More jobs

In keeping with their pro-union stance, the Government ensured that it lined up unions to support this policy path, receiving endorsements from the Power Worker’s Union, the Society of United Professionals, and the Ontario Provincial Building & Construction Trade Council. This aligns with the political objectives as outlined by Ontario’s Minister of Labour Monte McNaughton in this outlet, and building new reactors at Bruce and Darlington will see thousands of blue-collar jobs created over years of construction. On top of the on-site jobs, Ontario’s robust nuclear supply chain industry will see increased investment from this project, both in construction and future demand from new sites. 

Investment advantage

The new investments the province is receiving in electric vehicle manufacturing have a fundamental advantage in being powered by a much cleaner grid than our U.S. competitors, so much so that in their news release Volkswagen named this as part of the reason they chose Ontario.

Graphic credit: Janice Nelson. Source: Powering Ontario’s Growth Plan.

As momentum continues to build around carbon border adjustments (essentially tariffs on products from high-emission jurisdictions) in the EU, Canada, and the U.S., being able to manufacture using clean power will become ever more important, giving Ontario another clear advantage in the constant global battle for private investment. 

Smart politics

Finally, the politics of this make sense as well, as Premier Ford was re-elected on a pro-building, pro-union message of Ontario talent, and this aligns perfectly with his brand and objectives. This project will be Canada’s first nuclear station expansion since the 1980s and presents a prime opportunity to contrast a successful private sector entity in Bruce Power with the bankruptcy (caused largely by nuclear project cost overruns) of the public sector Ontario Hydro. For OPG, the chance to build and export SMRs to places like Poland and Saskatchewan represents a major potential new revenue source. Subtlety playing OPG and Bruce against each other is good for sectoral competition, internal cost control, and should not impact safety measures since both will be reporting to the Canadian Nuclear Safety Coalition.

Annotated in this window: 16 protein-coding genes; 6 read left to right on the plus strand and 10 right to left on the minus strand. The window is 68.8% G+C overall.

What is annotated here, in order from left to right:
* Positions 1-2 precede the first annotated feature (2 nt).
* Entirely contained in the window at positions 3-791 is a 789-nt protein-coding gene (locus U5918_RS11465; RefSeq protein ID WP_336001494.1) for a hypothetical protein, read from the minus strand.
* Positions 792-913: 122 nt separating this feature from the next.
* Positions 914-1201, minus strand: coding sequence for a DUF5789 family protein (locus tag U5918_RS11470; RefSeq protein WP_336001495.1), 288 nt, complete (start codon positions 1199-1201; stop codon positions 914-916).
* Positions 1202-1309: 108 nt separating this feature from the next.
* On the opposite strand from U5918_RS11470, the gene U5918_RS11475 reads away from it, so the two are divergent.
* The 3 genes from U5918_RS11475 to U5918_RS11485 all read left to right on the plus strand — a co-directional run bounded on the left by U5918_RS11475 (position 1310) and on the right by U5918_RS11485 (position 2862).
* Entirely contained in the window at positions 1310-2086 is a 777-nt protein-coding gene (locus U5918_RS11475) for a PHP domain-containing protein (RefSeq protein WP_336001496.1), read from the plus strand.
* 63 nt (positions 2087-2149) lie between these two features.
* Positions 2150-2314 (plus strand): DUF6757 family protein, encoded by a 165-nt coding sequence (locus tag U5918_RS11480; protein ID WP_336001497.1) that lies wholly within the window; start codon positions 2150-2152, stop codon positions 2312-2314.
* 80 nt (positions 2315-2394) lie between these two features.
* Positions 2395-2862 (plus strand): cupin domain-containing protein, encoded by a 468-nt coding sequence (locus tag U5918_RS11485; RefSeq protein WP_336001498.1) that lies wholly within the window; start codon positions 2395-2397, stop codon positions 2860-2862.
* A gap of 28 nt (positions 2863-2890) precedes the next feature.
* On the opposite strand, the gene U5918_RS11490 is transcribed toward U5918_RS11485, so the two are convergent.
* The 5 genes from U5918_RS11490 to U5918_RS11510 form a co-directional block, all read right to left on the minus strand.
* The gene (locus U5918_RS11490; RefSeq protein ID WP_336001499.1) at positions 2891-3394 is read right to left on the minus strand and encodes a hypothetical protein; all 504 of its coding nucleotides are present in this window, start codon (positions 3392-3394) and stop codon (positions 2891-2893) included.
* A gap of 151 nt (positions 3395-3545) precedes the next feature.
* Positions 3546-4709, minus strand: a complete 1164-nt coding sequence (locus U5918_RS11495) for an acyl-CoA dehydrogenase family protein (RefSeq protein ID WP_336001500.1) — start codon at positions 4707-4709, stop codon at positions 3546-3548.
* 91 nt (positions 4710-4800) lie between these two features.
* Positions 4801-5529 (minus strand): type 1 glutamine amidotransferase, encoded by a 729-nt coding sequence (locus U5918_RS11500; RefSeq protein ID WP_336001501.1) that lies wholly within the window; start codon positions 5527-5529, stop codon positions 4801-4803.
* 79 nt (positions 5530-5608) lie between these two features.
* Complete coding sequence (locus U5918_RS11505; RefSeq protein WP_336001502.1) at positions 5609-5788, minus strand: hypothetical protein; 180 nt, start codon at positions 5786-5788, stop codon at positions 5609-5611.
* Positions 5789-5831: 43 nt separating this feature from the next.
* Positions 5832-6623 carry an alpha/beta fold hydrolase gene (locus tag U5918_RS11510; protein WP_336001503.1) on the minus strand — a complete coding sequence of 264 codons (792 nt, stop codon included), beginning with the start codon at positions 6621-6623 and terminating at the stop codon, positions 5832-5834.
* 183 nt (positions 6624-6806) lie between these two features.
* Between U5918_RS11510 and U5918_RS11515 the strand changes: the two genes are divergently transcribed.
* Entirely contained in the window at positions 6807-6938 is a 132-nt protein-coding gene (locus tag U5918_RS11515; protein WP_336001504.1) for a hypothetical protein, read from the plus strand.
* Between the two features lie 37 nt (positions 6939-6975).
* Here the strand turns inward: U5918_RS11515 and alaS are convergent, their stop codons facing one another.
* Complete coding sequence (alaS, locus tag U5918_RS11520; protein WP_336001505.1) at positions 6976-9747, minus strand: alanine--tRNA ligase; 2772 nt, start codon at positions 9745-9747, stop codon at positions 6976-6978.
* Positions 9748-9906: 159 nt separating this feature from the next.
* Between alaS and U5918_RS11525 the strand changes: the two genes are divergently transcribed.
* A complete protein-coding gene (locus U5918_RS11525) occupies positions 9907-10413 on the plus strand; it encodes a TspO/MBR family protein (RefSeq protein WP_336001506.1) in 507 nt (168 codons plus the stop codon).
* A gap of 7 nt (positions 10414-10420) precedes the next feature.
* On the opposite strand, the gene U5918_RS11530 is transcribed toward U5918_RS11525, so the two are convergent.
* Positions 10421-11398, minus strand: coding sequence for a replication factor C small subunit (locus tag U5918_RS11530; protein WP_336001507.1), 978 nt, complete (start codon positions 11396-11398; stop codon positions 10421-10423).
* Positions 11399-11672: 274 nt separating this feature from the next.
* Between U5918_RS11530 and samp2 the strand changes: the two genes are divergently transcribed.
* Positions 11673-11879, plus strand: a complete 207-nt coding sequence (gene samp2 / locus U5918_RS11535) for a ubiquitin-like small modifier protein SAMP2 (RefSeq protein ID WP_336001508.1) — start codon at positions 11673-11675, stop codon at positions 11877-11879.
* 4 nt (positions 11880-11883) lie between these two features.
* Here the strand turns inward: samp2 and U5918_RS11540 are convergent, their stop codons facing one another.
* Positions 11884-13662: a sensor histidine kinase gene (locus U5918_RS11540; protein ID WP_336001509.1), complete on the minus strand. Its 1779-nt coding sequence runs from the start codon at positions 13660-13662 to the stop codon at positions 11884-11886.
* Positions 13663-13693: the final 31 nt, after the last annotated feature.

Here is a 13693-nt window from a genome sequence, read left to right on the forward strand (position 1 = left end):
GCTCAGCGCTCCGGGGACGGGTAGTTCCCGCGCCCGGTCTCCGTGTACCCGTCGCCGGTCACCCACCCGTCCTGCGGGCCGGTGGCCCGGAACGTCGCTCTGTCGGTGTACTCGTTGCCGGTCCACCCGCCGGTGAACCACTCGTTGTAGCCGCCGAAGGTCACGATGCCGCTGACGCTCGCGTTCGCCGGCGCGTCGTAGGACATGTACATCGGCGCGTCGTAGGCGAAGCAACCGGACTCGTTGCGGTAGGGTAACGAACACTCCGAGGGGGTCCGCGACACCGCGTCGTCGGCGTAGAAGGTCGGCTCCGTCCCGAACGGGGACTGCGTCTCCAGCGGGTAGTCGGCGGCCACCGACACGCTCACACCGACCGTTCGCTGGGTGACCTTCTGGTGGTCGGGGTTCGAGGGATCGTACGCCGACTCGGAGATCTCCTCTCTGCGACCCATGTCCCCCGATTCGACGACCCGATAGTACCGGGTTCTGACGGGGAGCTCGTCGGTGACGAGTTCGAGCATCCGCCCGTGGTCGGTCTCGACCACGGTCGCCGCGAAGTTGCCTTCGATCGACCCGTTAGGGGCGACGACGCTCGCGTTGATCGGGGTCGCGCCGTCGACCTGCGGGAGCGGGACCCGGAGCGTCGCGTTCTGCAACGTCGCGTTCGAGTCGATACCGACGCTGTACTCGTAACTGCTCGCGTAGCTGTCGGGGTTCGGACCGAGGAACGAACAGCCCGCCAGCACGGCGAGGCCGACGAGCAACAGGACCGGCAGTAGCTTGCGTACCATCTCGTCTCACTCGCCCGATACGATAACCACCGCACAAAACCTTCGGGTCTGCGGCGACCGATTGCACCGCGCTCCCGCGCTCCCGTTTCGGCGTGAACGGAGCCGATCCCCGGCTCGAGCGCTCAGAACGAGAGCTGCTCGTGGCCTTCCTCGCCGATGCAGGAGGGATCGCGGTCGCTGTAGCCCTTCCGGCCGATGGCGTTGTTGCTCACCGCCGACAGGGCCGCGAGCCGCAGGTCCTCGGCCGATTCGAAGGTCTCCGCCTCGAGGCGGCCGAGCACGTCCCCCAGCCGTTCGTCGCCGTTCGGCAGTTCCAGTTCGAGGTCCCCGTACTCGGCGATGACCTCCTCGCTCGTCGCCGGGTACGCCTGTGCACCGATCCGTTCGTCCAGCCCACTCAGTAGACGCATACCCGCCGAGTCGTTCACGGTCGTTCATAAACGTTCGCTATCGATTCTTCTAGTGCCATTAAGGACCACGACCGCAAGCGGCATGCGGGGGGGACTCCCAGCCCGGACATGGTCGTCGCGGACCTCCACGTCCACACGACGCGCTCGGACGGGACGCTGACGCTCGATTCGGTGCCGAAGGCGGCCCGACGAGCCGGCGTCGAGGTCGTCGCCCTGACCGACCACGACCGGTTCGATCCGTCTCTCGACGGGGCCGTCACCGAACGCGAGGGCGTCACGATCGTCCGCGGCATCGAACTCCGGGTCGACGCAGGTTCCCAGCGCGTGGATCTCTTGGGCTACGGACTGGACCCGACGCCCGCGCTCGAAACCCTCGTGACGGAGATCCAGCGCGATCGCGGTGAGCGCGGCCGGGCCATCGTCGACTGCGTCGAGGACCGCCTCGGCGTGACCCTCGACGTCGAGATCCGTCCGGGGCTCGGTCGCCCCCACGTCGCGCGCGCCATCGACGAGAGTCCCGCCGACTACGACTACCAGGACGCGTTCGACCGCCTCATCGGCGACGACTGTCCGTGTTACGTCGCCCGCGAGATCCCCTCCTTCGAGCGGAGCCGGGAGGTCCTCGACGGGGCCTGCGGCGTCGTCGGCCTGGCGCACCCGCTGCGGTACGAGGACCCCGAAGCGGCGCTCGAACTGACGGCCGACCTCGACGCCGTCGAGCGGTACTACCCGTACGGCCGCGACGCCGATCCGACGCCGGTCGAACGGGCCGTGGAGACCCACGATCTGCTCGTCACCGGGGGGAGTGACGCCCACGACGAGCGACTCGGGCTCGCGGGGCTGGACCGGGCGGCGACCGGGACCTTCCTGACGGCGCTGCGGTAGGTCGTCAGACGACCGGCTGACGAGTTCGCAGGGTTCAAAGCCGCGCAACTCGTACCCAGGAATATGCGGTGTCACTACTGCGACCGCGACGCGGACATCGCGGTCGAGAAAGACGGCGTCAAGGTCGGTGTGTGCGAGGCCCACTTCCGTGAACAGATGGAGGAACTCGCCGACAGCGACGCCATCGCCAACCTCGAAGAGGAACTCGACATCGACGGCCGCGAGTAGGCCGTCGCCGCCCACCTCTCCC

The clear and present danger for the government is that the costs of the nuclear expansion run seriously overboard, causing public backlash, project cancellations, and wider economic unrest.4Ontario must maintain public buy-in by allowing the Canadian Nuclear Safety Commission to do its world-leading nuclear safety regulation, but must also clear all unnecessary delays from the project path. It will be a fine line to walk, but the premier has shown an appetite for this type of policy in the past, with the speed of the construction of the Ontario Line being the most prominent example. There has been a systemic reason that nuclear power in the West has been stagnant, with costs ballooning and delays becoming insurmountable to project feasibility. In the U.S., there have only been two new nuclear units constructed since 1996. Both have ended up costing vastly more than projected costs, run seriously behind on timelines, and bankrupted utilities and Westinghouse. If Ontario hits these same issues, economic growth could be seriously imperiled, as inflated costs would be passed on in higher electricity prices, an issue the government spent serious political and financial capital on combatting in its first term. The new SMRs are especially risky, given that first-of-a-kind nuclear projects are especially prone to cost and time overruns. 

To counteract this, the policy must insulate the Ontario electricity ratepayer, potentially by seeking increased risk or cost overruns to be taken on by Bruce Power, and serious public oversight of the costs at Darlington. Future discussions should consider how incentives for path dependency may lock Ontario into outcomes that will be disadvantageous, and how to avoid them. 

Expansion of Ontario’s nuclear capacity is a tremendously exciting project, with generational potential to put Canada and Ontario into a class of their own in a high-value, critical sector of the global economy, rebounding in our own economy in ways we cannot fully know. As Edward Greenspon and Sean Speer wrote, “It’s time to become ambitious builders again”. We should meet the possibilities this vision can bring us with enthusiasm and fortitude, and recall that while the challenges will be many and the road to successful completion long, Ontario has always met challenges with zeal and aplomb.